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Think You Have a Hernia?

Are you asking yourself, “what’s that pain in my groin?” Although not the only type of hernia, most inguinal hernias in adults result from strain on the abdominal muscles that are weakened by age or by congenital factors.

Activities and conditions that are associated with the appearance of an inguinal hernia include:
• Lifting heavy objects
• Sudden twists, pulls, or muscle strains
• Marked gains in weight, causing an increase in pressure on the abdominal wall
• Chronic constipation, which places a strain on the abdomen while on the toilet
• Repeated attacks of coughing

Signs and symptoms of inguinal hernias can include:
• Visible bulges in the scrotum, groin, or abdominal wall
• A feeling of weakness or pressure in the groin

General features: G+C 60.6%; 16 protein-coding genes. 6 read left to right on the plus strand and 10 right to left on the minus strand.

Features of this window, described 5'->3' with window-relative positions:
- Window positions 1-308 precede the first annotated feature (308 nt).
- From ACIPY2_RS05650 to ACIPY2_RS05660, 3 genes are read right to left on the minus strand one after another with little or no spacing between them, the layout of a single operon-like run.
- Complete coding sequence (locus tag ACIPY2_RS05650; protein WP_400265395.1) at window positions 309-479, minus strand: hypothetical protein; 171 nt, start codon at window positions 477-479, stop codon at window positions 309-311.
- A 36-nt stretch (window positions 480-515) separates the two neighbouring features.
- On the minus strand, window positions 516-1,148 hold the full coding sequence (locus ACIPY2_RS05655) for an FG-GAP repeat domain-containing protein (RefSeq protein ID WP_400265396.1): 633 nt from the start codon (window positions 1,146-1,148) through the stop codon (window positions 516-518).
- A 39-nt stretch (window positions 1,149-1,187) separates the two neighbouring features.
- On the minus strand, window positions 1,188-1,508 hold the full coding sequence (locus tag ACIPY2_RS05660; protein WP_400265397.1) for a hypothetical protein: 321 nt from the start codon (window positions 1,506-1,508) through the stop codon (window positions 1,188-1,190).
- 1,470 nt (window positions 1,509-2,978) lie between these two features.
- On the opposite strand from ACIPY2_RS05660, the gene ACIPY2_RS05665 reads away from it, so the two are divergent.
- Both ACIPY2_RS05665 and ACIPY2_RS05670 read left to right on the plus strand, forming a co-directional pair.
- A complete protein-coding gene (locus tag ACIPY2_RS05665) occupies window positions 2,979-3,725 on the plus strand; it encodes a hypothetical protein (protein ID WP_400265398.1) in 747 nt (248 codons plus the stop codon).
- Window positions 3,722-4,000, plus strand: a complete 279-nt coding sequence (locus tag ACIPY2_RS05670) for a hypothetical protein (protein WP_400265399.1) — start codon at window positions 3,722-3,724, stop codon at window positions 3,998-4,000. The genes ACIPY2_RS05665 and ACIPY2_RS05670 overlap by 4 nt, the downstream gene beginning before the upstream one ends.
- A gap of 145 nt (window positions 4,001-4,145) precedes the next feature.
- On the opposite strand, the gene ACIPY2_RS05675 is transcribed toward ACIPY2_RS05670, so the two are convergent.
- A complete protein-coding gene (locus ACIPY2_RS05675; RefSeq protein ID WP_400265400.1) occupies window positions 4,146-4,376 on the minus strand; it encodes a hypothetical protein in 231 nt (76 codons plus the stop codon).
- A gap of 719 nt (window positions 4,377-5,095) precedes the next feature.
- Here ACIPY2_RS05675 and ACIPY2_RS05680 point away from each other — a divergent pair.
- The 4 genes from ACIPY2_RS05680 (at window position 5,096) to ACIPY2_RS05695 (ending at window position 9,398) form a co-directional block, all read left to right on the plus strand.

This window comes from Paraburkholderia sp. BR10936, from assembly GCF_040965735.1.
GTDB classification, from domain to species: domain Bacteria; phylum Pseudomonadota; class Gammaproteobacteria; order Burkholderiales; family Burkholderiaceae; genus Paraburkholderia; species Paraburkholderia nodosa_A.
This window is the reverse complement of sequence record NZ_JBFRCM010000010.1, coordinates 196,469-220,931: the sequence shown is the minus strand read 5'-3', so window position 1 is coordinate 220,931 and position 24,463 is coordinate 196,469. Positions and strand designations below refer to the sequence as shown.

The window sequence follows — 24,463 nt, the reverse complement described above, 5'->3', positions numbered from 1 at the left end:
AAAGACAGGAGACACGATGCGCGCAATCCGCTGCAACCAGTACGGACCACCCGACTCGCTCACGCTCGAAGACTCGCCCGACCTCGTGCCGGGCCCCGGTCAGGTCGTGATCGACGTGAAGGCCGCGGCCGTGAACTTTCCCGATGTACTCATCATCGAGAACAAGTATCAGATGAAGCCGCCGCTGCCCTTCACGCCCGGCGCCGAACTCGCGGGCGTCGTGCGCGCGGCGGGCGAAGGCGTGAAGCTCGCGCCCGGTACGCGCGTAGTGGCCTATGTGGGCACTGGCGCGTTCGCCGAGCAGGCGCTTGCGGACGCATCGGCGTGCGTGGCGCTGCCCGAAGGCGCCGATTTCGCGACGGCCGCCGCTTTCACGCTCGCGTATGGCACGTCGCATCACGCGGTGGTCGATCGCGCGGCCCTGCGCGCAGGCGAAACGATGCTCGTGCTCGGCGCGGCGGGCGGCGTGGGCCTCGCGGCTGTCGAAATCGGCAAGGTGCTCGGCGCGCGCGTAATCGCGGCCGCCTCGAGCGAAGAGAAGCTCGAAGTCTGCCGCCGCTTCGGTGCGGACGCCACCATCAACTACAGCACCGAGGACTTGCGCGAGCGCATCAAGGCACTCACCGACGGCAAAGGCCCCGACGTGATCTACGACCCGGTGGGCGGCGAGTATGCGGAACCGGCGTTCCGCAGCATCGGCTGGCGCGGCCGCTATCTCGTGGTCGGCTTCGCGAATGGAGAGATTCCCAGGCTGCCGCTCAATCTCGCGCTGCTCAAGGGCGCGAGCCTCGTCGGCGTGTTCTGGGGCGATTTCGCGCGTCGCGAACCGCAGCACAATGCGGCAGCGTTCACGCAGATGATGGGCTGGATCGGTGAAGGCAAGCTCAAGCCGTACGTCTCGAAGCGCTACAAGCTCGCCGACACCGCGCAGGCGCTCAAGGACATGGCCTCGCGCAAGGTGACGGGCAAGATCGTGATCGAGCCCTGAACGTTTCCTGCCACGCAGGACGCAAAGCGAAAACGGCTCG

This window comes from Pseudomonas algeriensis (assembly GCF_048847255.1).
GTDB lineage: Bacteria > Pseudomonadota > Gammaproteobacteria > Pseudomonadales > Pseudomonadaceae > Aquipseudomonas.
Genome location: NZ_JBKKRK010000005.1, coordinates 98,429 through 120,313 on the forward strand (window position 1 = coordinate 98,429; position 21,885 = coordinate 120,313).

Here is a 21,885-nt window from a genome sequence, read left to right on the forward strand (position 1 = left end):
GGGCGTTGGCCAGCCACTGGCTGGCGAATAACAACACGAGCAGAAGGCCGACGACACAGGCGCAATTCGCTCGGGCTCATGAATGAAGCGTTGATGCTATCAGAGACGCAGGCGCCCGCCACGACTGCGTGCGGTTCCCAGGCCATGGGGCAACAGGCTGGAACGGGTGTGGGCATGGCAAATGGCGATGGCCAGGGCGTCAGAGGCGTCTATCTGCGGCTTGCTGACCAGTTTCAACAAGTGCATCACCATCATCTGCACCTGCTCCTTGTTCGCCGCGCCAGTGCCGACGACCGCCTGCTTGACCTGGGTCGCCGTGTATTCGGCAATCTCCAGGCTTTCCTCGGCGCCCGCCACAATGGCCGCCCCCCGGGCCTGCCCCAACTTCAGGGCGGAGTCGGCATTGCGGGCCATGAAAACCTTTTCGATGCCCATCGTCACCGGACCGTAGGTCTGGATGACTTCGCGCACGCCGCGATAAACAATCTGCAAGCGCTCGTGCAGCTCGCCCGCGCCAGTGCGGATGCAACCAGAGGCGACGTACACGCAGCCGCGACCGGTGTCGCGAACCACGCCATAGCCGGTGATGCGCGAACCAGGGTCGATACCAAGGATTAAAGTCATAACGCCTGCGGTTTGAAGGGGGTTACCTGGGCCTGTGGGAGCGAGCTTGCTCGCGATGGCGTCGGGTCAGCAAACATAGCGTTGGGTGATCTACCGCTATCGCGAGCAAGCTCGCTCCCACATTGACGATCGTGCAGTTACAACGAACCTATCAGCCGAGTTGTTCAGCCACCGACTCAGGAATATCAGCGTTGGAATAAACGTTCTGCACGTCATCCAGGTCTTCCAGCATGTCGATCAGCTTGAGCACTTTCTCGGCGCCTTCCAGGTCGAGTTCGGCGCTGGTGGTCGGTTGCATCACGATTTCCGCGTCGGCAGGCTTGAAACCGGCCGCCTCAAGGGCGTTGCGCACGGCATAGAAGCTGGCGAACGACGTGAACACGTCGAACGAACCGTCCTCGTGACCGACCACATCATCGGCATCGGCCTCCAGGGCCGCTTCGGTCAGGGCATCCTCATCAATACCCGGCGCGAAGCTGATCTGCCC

• A burning feeling at the bulge
• A gurgling feeling

Sometimes the onset of a hernia is gradual, with no symptoms other than the development of a bulge. Other times, the hernia will occur suddenly with a feeling that something has “given way.” This feeling can be accompanied by pain or discomfort.

A hernia is called reducible if the protruding sac of tissue can be pushed back into place inside the abdomen. If the hernia cannot be pushed back, it is called irreducible, incarcerated, or imprisoned.

In some cases, an irreducible hernia gets so pinched that the blood supply is cut off and the tissue swells. Rapidly worsening pain or a tender lump is a signal that the hernia has strangulated. When strangulation occurs, the tissue can die quickly and become infected. Within hours this condition can lead to a life-threatening medical emergency that requires immediate medical attention.

Learn about other types of hernias.



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